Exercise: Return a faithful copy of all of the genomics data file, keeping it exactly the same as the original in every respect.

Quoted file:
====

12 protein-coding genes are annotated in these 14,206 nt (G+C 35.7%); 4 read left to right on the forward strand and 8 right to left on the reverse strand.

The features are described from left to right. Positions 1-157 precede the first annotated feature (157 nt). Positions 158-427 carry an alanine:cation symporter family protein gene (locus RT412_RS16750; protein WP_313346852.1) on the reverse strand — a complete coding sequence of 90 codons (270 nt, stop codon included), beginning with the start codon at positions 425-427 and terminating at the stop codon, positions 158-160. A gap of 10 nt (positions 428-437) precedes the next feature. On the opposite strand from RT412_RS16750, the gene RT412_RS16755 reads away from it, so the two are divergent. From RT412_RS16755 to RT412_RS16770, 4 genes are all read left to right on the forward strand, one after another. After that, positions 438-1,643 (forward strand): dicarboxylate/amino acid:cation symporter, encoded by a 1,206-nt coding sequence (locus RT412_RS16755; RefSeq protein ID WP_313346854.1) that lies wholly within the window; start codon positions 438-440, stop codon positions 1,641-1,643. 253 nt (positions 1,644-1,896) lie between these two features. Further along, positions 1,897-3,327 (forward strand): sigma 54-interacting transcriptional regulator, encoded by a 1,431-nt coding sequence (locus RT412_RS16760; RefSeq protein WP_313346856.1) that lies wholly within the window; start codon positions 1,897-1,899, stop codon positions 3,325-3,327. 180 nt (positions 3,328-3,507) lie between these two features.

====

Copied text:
12 protein-coding genes are annotated in these 14,206 nt (G+C 35.7%); 4 read left to right on the forward strand and 8 right to left on the reverse strand.

The features are described from left to right. Positions 1-157 precede the first annotated feature (157 nt). Positions 158-427 carry an alanine:cation symporter family protein gene (locus RT412_RS16750; protein WP_313346852.1) on the reverse strand — a complete coding sequence of 90 codons (270 nt, stop codon included), beginning with the start codon at positions 425-427 and terminating at the stop codon, positions 158-160. A gap of 10 nt (positions 428-437) precedes the next feature. On the opposite strand from RT412_RS16750, the gene RT412_RS16755 reads away from it, so the two are divergent. From RT412_RS16755 to RT412_RS16770, 4 genes are all read left to right on the forward strand, one after another. After that, positions 438-1,643 (forward strand): dicarboxylate/amino acid:cation symporter, encoded by a 1,206-nt coding sequence (locus RT412_RS16755; RefSeq protein ID WP_313346854.1) that lies wholly within the window; start codon positions 438-440, stop codon positions 1,641-1,643. 253 nt (positions 1,644-1,896) lie between these two features. Further along, positions 1,897-3,327 (forward strand): sigma 54-interacting transcriptional regulator, encoded by a 1,431-nt coding sequence (locus RT412_RS16760; RefSeq protein WP_313346856.1) that lies wholly within the window; start codon positions 1,897-1,899, stop codon positions 3,325-3,327. 180 nt (positions 3,328-3,507) lie between these two features.